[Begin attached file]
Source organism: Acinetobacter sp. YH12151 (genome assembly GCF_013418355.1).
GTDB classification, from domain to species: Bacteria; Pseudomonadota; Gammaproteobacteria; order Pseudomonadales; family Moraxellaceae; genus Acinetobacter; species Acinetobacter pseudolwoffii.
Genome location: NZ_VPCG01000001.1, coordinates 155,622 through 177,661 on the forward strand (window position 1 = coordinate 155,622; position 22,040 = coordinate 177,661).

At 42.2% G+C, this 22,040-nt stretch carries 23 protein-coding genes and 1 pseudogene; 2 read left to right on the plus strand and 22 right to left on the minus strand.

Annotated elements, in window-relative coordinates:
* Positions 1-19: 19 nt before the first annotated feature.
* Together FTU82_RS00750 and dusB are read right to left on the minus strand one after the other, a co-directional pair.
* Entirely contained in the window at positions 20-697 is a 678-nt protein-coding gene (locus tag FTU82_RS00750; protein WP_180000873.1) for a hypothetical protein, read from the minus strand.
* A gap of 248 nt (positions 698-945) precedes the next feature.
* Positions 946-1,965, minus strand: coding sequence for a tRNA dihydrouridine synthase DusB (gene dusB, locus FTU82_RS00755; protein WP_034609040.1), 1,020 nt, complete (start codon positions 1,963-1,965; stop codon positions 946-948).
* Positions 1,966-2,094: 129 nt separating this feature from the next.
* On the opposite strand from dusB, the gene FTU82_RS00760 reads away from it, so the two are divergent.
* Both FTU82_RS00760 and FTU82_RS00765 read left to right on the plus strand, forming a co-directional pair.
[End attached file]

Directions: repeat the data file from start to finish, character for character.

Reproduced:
Source organism: Acinetobacter sp. YH12151 (genome assembly GCF_013418355.1).
GTDB classification, from domain to species: Bacteria; Pseudomonadota; Gammaproteobacteria; order Pseudomonadales; family Moraxellaceae; genus Acinetobacter; species Acinetobacter pseudolwoffii.
Genome location: NZ_VPCG01000001.1, coordinates 155,622 through 177,661 on the forward strand (window position 1 = coordinate 155,622; position 22,040 = coordinate 177,661).

At 42.2% G+C, this 22,040-nt stretch carries 23 protein-coding genes and 1 pseudogene; 2 read left to right on the plus strand and 22 right to left on the minus strand.

Annotated elements, in window-relative coordinates:
* Positions 1-19: 19 nt before the first annotated feature.
* Together FTU82_RS00750 and dusB are read right to left on the minus strand one after the other, a co-directional pair.
* Entirely contained in the window at positions 20-697 is a 678-nt protein-coding gene (locus tag FTU82_RS00750; protein WP_180000873.1) for a hypothetical protein, read from the minus strand.
* A gap of 248 nt (positions 698-945) precedes the next feature.
* Positions 946-1,965, minus strand: coding sequence for a tRNA dihydrouridine synthase DusB (gene dusB, locus FTU82_RS00755; protein WP_034609040.1), 1,020 nt, complete (start codon positions 1,963-1,965; stop codon positions 946-948).
* Positions 1,966-2,094: 129 nt separating this feature from the next.
* On the opposite strand from dusB, the gene FTU82_RS00760 reads away from it, so the two are divergent.
* Both FTU82_RS00760 and FTU82_RS00765 read left to right on the plus strand, forming a co-directional pair.